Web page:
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Ravens lag behind in red-zone TDs


Ravens lag behind in red-zone TDs

So much has been made of the Ravens' use of the hurry-up offense, the receivers and whether or not the linebackers -- without the injured Terrell Suggs for at least the first six games leading the way -- can get pressure on the quarterback going into Monday night's opener vs. the Cincinnati Bengals.

Ultimately, however, for the Ravens are able to get over the hump and become a true threat to make it to the Super Bowl, it'll come down to their red-zone offense.

Quarterback Joe Flacco lamented that he'd like to have more options when they get inside the 20-yard line of the opponent such as taking more chances passing the ball on first downs.

While the Ravens had the NFL's best defense in the red zone by giving up the fewest touchdowns in the area (16 in 42 possessions), the offense was just 17th when it came to scoring touchdowns there (25 in 49 possessions).

There's been a gradual progression with the Ravens taking red-zone risks. In Flacco's 2008 rookie season, the Ravens threw just 39 times overall in the red zone. Each year the number increased to 46, then 50 and 54 times in 2011, according to the Ravens.

When it comes to passing on first down overall, the Ravens threw 197 times last season compared with 130 during Flacco's rookie year.

While that's shows a significant bump, it still trails the more prolific offenses of the last three Super Bowl winners and how they passed on first down last season: The Saints threw 298 times, the Packers 239 and the Giants 260, according to advanced statistics from the NFL.

In fact, all three passed more on first down more than they ran the ball.

Even more telling, on first down in the red zone with just one yard to go, the Saints passed 75 of the time and the Packers 67.

The Ravens? They ran the ball in that same situation 67 of the time.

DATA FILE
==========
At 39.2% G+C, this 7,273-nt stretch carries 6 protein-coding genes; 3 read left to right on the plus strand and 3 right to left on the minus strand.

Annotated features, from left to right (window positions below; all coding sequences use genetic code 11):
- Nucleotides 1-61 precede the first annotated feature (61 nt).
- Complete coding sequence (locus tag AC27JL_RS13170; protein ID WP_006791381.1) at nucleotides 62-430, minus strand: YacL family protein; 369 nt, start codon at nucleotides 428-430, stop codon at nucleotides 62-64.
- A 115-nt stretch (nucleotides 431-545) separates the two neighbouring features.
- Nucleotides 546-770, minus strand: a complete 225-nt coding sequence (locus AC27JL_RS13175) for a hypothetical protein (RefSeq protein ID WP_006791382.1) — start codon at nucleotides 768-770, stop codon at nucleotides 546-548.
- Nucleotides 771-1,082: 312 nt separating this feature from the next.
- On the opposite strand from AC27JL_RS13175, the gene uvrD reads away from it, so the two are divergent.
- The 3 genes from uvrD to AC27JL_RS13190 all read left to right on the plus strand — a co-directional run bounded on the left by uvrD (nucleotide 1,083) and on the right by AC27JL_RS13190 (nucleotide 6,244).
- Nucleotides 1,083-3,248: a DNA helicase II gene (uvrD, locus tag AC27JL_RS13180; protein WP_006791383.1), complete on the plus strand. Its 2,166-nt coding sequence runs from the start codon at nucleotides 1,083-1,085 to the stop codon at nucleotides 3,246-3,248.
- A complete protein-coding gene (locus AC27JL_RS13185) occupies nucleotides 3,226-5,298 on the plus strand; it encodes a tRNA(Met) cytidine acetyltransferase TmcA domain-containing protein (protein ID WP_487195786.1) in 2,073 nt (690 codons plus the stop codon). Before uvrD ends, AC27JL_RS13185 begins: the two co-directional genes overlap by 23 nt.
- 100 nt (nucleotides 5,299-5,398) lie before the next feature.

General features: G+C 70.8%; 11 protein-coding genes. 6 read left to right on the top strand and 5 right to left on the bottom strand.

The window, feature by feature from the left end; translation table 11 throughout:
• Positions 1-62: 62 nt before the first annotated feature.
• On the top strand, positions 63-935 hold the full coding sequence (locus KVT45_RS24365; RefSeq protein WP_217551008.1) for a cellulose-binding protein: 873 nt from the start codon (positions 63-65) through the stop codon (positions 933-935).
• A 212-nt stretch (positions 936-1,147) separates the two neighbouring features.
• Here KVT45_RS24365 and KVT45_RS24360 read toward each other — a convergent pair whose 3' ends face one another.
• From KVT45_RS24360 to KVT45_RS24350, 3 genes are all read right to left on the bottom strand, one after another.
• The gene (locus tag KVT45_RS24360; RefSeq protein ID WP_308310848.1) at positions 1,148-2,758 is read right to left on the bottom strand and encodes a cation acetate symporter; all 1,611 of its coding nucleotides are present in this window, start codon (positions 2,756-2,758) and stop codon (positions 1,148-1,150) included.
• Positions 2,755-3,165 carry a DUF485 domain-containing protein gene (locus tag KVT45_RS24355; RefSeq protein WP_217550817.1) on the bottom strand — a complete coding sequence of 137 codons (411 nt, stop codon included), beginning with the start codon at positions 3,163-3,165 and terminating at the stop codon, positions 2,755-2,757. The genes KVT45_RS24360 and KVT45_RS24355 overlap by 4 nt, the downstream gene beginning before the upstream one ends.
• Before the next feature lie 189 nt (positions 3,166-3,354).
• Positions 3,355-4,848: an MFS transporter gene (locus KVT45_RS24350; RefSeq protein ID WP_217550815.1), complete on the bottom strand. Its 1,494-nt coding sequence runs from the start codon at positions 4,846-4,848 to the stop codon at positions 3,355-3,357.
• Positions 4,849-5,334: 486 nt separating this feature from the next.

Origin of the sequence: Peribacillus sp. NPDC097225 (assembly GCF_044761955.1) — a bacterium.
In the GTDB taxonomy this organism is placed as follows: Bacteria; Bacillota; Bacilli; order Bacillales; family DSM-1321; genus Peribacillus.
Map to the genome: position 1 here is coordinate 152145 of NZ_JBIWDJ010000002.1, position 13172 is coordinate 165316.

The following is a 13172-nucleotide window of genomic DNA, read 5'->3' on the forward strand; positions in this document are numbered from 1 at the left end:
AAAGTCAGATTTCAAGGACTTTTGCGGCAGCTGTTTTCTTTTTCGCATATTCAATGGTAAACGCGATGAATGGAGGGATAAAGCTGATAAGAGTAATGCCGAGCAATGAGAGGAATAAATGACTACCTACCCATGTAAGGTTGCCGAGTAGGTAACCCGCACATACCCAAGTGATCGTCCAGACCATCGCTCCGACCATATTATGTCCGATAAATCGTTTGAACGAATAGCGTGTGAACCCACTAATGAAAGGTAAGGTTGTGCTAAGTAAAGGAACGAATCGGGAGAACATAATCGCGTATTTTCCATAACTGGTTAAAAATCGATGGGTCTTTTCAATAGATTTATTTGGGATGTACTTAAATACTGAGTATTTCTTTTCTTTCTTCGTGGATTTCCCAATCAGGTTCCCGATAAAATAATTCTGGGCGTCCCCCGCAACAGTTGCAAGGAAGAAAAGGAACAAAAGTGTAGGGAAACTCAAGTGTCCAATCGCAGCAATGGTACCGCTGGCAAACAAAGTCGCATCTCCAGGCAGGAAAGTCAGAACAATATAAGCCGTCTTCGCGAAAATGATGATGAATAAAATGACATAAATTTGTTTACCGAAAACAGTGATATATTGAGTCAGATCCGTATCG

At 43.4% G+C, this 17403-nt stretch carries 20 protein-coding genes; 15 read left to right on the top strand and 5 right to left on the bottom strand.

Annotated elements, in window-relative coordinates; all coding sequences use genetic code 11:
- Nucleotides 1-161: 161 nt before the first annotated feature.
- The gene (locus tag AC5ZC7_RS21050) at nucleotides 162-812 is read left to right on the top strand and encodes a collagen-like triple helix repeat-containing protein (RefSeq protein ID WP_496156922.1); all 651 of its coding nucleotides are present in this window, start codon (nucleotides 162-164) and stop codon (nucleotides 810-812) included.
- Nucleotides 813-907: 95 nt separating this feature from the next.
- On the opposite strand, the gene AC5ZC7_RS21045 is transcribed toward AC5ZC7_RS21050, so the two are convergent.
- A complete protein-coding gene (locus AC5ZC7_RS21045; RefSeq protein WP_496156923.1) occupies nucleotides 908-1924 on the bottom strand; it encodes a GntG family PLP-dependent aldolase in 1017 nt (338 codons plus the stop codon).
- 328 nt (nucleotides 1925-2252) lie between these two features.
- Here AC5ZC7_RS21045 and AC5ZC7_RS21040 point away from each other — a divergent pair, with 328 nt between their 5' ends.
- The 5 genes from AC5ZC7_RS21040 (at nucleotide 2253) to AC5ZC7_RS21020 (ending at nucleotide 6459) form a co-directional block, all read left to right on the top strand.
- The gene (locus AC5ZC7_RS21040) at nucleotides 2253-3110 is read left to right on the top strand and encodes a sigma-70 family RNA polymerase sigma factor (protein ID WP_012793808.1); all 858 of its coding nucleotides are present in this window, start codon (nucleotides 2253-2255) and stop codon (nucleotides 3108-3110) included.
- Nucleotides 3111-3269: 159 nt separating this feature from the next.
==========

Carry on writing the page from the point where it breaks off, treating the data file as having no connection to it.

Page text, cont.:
More telling than that: When the Ravens have two or three yards to go on first down in the red zone, they ran the ball 100 of the time.

So when Flacco suggests the offense has been too predictable, he is correct. While running back Ray Rice is better than the running backs on those recent Super Bowl winners which explains why the Ravens' play-calling, it's still too predictable.

Scoring more could help offset the potential lapses they might have on defense without Suggs and run-stopping linebacker Jarret Johnson, who left as a free agent.

In his last game of the preseason vs. the Jacksonville Jaguars, Flacco threw seven times on 10 first-down plays in the red zone.

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Ravens sign Crabtree to three-year deal

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Ravens sign Crabtree to three-year deal

The Baltimore Ravens have signed WR Michael Crabtree to a three-year deal on Friday according to general manager and executive vice president Ozzie Newsome.

The deal is apparently worth $21 million, according to Adam Shefter.

After being released by the Raiders Thursday following the signing of Jordy Nelson, Crabtree heads to the Ravens less than 24 hours later.